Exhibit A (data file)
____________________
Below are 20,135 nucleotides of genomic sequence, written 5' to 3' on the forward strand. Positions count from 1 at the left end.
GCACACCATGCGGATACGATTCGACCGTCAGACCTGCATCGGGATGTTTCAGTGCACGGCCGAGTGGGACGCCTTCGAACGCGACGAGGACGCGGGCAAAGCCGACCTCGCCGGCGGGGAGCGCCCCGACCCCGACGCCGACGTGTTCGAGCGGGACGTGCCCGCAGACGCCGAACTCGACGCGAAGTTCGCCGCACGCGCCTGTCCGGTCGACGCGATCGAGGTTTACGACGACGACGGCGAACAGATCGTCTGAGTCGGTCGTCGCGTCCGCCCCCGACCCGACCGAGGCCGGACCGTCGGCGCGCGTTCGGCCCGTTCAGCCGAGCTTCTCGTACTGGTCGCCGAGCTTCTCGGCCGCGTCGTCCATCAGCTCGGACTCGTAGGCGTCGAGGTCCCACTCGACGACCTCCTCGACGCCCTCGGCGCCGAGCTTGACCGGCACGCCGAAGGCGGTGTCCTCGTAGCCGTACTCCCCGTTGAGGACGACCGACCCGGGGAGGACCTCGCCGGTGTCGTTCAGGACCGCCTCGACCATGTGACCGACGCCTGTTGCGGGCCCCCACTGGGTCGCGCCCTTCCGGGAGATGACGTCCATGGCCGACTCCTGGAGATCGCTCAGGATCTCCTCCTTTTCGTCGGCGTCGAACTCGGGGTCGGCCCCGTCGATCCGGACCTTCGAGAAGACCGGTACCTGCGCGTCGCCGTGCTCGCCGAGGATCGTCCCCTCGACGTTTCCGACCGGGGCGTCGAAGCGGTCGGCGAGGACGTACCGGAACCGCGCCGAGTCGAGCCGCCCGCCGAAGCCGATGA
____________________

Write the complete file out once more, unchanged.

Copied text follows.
Below are 20,135 nucleotides of genomic sequence, written 5' to 3' on the forward strand. Positions count from 1 at the left end.
GCACACCATGCGGATACGATTCGACCGTCAGACCTGCATCGGGATGTTTCAGTGCACGGCCGAGTGGGACGCCTTCGAACGCGACGAGGACGCGGGCAAAGCCGACCTCGCCGGCGGGGAGCGCCCCGACCCCGACGCCGACGTGTTCGAGCGGGACGTGCCCGCAGACGCCGAACTCGACGCGAAGTTCGCCGCACGCGCCTGTCCGGTCGACGCGATCGAGGTTTACGACGACGACGGCGAACAGATCGTCTGAGTCGGTCGTCGCGTCCGCCCCCGACCCGACCGAGGCCGGACCGTCGGCGCGCGTTCGGCCCGTTCAGCCGAGCTTCTCGTACTGGTCGCCGAGCTTCTCGGCCGCGTCGTCCATCAGCTCGGACTCGTAGGCGTCGAGGTCCCACTCGACGACCTCCTCGACGCCCTCGGCGCCGAGCTTGACCGGCACGCCGAAGGCGGTGTCCTCGTAGCCGTACTCCCCGTTGAGGACGACCGACCCGGGGAGGACCTCGCCGGTGTCGTTCAGGACCGCCTCGACCATGTGACCGACGCCTGTTGCGGGCCCCCACTGGGTCGCGCCCTTCCGGGAGATGACGTCCATGGCCGACTCCTGGAGATCGCTCAGGATCTCCTCCTTTTCGTCGGCGTCGAACTCGGGGTCGGCCCCGTCGATCCGGACCTTCGAGAAGACCGGTACCTGCGCGTCGCCGTGCTCGCCGAGGATCGTCCCCTCGACGTTTCCGACCGGGGCGTCGAAGCGGTCGGCGAGGACGTACCGGAACCGCGCCGAGTCGAGCCGCCCGCCGAAGCCGATGA